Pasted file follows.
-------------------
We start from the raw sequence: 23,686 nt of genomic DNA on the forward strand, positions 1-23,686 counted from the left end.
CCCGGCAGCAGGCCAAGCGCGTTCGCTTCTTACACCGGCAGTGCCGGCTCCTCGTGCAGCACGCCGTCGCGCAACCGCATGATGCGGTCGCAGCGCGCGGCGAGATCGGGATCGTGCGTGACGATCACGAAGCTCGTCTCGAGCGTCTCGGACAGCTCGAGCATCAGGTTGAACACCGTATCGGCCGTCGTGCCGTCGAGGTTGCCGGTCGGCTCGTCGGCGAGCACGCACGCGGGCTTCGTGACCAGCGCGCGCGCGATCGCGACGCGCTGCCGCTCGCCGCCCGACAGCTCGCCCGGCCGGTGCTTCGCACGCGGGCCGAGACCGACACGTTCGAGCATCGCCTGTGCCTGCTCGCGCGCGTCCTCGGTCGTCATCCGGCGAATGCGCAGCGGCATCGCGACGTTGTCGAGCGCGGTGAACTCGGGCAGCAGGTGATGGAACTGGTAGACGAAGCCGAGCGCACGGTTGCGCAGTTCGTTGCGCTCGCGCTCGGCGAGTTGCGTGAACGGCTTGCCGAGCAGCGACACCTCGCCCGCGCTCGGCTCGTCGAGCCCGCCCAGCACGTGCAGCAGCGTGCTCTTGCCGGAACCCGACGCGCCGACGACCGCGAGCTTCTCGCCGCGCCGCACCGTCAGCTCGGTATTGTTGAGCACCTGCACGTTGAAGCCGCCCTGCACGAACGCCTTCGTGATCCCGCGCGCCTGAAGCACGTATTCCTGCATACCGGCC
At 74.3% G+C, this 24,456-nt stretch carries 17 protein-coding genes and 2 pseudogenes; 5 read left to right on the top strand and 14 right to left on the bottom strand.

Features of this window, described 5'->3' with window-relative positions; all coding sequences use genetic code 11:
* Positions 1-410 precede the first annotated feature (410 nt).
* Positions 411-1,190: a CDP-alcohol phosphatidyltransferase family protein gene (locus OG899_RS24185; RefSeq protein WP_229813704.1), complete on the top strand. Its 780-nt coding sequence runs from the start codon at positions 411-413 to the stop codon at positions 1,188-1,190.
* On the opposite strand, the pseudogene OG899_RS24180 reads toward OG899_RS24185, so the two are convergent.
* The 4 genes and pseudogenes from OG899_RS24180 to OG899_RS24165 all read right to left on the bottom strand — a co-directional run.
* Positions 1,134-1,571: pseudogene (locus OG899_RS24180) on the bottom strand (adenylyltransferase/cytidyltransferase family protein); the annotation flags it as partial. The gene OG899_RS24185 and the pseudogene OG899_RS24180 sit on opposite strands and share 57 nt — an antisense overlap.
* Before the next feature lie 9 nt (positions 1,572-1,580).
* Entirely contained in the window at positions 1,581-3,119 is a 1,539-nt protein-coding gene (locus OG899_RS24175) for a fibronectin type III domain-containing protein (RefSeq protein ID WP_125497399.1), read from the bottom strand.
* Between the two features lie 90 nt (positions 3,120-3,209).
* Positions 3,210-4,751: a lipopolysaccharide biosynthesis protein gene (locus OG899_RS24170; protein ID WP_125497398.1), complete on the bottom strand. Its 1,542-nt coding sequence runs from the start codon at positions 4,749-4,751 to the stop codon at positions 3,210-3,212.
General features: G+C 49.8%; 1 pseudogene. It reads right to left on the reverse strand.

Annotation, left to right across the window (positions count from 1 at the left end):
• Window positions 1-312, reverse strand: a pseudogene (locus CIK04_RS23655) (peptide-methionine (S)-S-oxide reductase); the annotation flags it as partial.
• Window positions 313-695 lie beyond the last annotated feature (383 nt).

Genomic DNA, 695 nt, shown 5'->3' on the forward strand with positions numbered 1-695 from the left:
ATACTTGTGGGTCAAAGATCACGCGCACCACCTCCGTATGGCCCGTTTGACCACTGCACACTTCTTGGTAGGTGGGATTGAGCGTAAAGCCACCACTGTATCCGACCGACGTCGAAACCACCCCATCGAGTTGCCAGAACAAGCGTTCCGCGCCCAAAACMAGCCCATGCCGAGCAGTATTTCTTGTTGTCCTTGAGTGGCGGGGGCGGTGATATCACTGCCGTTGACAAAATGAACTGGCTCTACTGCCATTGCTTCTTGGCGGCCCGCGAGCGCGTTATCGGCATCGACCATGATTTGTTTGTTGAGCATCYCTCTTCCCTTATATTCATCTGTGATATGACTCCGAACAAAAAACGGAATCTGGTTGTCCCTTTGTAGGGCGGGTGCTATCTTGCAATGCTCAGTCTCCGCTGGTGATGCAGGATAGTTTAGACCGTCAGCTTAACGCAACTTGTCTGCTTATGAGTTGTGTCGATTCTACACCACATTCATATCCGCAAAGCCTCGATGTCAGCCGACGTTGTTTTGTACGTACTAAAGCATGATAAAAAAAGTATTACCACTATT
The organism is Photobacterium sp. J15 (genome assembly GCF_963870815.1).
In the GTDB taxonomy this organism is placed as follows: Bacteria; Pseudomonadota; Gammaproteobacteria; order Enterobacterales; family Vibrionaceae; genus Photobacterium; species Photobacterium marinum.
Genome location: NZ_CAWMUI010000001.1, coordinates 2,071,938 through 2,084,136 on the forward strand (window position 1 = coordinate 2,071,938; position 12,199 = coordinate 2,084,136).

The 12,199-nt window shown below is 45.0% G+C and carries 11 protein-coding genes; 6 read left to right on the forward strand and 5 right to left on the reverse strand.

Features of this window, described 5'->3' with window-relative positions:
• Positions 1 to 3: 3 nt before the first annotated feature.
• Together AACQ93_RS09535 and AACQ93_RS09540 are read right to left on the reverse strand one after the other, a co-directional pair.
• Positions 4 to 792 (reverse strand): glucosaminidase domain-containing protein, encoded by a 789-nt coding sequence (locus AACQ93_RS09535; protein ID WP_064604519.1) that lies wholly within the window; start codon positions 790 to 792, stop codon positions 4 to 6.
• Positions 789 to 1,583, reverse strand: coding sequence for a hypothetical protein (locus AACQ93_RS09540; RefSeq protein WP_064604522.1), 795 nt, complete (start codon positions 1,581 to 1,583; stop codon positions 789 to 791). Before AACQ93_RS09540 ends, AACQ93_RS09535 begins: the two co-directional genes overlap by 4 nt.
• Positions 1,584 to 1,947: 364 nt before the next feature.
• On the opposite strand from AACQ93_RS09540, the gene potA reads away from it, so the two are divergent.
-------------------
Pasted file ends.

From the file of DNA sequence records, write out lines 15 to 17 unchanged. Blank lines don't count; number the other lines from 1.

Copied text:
Annotation, left to right across the window (positions count from 1 at the left end):
• Window positions 1-312, reverse strand: a pseudogene (locus CIK04_RS23655) (peptide-methionine (S)-S-oxide reductase); the annotation flags it as partial.
• Window positions 313-695 lie beyond the last annotated feature (383 nt).